Monday, October 20, 2008

"Doesn't take a genius to realize sometimes life is hard..."

I wanted to post last night, but I was just too wiped out. We made an unexpected trip to Houston yesterday.

It was an emotional roller coaster we were on yesterday. My dad was suddenly much worse, so we dropped everything to go to Houston, even forgetting to call the friend whom we had arranged would keep the kids if we had to suddenly leave.

You know, we should have sent the Impossible Son in to see him the moment we got there. Because Dad was semi-conscious and barely lucid. I got him to open his eyes and to look at me when I came in, talking to him and stroking his face. He answered me, though it was an effort. He's got pneumonia again, and I know how that feels. About forty-five minutes or maybe an hour after we arrived, my mom finally sent the Impertinent Daughter and the Impossible Son in to see him. He opened his eyes for Miss Priss, responded to her when she told him she loved him. But... when Mr. Impossible came up and piped, "Hi Grand-Daddy! I love you. I wish you were awake so I could talk to you. Okay, bye," and he skipped out of the room.

It was like someone had flipped a switch. Dad's eyes popped open, and moved, looking around. He looked surprised and mumbled exhaustedly, "Was that the Impossible Son?"

"Yes," said my mother, looking greatly surprised and with tears in her eyes. "Do you want to see him?"

"Yeah," he said, and tried to turn on his side.

So, we called the Impossible Son in, and my dad saw him and reached for his hand, and they stood there and chatted for a bit. Well, the Impossible Son chattered, and Dad just smiled, nodded, occasionally trying to answer him though it was clear it was a huge effort. But he was making it, for Mr. Manzie. Then my very sneaky son said, "I was eating some of your Push-Pops, Grand-Daddy. If you don't eat one, I might not leave you any."

"You can have all the grape ones, " my dad said with a grimace. "Don't like 'em."

"No," said my son, "I'll eat the orange ones."

"You will not... those're... mine," my dad said, getting a little color in his cheeks.

Nothing like arguing with a seven year old over frozen treats to give someone the will to live, I guess.

Dad had his orange treat, and he and my son discussed the little cars Mr. Manzie had brought along. My son didn't stay in there long. He'd leave for a while, then come back with something else to show Grand-Daddy, or a question to ask, and it kept Dad animated for a while.

I'm glad Dad was able to pull out of it for a bit, but you know, he's getting so... well, he's too weak to get out of bed now. He spends most of his time sleeping, or staring out the windows, looking into the backyard he loves so much. He won't watch TV or listen to music. He hears other music now that we can't hear. When everyone bustled off to grab towels, or to check on the kids, or to get more water, etc, and we were alone, he'd look at me and smile, squeezing my hand as best he could, but sometimes, his eyes would go distant, and I knew he wasn't really with me anymore, and that's... well, that's just part of the journey he's on. He's letting go. He's not really here with us so much as he just comes back for brief visits. Like he did yesterday with my son.

He actually livened up enough to play with the Impossible Son. The Husbandly One blew up a couple of rubber gloves and tied knots in the end, and Mr. Impossible would bat one to Grand-Daddy, who would catch it as best he could, or would wait until his grandson handed it to him, and then he'd snap it back to Mr. Impossible with his fingers. I had to leave the room, because I knew it would exhaust him, but the sheer enjoyment in his eyes, and how happy my son was to be playing with him... I know he's going to remember it for the rest of his life. So, I had to leave the room to resist the urge to put a stop to it, to tell Daddy to save his strength. Because I realized... what would he be saving it for, if not for moments like these?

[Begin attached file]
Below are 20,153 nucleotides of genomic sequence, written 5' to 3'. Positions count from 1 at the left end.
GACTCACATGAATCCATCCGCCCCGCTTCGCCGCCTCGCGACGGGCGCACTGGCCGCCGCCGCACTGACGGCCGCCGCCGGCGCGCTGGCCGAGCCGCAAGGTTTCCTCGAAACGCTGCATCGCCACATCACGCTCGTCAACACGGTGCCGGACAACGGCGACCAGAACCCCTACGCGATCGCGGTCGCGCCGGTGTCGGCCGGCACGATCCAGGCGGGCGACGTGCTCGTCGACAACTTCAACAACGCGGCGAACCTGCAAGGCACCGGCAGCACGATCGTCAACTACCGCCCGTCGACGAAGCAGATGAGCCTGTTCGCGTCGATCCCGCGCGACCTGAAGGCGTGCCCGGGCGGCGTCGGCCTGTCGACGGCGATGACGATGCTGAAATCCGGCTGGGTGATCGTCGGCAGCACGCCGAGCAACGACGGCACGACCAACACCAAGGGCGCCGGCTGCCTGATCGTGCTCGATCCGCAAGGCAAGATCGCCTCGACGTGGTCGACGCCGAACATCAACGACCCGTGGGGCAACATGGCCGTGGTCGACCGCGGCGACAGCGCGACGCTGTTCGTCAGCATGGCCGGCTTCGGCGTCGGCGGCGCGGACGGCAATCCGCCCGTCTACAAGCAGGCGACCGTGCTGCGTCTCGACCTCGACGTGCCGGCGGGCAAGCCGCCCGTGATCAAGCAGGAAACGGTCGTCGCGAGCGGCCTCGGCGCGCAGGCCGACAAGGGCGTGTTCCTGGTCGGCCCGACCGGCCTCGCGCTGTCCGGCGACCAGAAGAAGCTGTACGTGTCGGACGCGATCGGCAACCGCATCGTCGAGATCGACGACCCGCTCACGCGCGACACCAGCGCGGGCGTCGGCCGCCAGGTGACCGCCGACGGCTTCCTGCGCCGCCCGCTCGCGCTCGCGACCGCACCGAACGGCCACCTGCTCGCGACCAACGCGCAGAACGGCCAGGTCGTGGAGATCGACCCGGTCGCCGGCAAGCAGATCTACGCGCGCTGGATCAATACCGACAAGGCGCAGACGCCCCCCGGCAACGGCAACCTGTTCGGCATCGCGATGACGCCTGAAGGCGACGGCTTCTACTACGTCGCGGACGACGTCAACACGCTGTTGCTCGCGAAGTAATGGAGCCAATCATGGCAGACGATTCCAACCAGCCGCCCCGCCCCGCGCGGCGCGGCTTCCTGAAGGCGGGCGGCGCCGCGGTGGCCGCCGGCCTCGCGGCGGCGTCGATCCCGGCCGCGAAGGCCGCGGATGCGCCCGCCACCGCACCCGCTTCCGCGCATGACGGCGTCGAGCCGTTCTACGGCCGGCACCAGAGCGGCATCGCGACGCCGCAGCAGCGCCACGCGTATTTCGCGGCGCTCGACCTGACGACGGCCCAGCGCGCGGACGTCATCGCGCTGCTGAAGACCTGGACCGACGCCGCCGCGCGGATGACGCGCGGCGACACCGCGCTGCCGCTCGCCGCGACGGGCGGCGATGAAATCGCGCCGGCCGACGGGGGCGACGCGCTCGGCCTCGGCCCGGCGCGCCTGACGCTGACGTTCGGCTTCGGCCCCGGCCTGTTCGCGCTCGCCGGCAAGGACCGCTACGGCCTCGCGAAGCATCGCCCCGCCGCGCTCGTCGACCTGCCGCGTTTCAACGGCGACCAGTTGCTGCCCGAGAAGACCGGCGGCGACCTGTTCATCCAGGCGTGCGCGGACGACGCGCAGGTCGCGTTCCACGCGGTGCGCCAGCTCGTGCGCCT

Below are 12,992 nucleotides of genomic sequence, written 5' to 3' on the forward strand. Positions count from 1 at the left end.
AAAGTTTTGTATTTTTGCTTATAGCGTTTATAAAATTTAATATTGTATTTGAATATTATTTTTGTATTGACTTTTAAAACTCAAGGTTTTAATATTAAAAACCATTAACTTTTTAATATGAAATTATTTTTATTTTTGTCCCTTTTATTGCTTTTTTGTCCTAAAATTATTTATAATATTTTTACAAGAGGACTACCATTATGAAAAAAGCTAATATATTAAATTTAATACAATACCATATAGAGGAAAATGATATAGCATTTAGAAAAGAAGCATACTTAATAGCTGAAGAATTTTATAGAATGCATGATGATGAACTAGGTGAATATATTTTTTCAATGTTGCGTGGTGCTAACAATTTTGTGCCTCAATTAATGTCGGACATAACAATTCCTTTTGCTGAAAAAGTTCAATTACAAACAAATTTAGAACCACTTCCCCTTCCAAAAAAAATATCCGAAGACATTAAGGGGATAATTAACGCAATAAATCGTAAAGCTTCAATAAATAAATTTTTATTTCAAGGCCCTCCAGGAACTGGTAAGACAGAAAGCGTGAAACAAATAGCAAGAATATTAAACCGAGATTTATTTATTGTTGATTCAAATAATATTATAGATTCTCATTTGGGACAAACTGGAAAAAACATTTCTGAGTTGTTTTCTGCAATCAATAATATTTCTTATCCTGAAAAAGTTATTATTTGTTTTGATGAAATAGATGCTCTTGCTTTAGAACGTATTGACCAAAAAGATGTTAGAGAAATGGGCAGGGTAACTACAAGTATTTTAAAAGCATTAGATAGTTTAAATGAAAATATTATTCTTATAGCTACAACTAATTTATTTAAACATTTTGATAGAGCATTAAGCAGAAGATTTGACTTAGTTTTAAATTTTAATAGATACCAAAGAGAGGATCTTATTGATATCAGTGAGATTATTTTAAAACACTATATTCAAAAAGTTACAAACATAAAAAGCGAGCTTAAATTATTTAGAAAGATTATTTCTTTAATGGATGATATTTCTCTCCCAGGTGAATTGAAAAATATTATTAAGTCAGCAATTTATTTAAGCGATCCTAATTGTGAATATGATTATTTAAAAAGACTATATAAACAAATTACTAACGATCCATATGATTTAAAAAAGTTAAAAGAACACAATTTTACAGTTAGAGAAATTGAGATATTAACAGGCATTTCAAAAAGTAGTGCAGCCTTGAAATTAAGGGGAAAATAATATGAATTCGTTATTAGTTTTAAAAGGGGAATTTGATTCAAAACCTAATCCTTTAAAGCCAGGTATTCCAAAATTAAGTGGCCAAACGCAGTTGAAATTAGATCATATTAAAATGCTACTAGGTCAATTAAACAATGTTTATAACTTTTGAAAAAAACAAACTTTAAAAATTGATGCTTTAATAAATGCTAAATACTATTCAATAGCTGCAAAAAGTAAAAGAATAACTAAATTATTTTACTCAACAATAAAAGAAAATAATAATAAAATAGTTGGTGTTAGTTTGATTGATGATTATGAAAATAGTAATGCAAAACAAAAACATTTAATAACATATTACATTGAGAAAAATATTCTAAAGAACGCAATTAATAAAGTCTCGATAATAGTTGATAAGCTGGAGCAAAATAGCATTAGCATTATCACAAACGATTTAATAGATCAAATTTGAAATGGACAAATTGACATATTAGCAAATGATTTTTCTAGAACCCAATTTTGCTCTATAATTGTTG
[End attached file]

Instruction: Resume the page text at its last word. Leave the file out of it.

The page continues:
When we left, and I leaned over to kiss his forehead, I said, "You know, a simple, 'would you come visit, I miss you,' would have sufficed. You didn't have to scare Mom and the girls half to death to get me here. We were coming next weekend, you know."

He smiled. "Practice run." He was already sleepy.

I felt suddenly very scared, and very five years old. "Don't go anywhere just yet, " I said lightly.

"I can't even get to the bathroom," he said, then smiled to show he understood what I was really saying. "I'll try, but... they're waiting for me, you know," and he didn't have to say who. Because I knew.

So I just kissed the top of his head again, listened to my daughter tell him a joke, "Why did the chicken cross the road? EEEEEEEEEEERRRRRRK->BANG<... we may never know," which made him snort and laugh weakly, and then he waved, his eyes already drifting closed... and we left.

So, I'm exhausted. I'm worn. I'm frazzled. And I feel like I'm in suspension, sometimes. This will happen in its own time, I know that. I am reassured, too, that he isn't in a great deal of pain, and that for the most part, he's comfortable. In the meantime, though, it's like having my emotions wrung out on a regular basis, and the stress is getting to me. And my stress is getting to my husband and my children.

I think... I think I will go work in the garden. Maybe getting my hands dirty will help me restore my sense of balance. Because, I feel so very out of kilter, lately.

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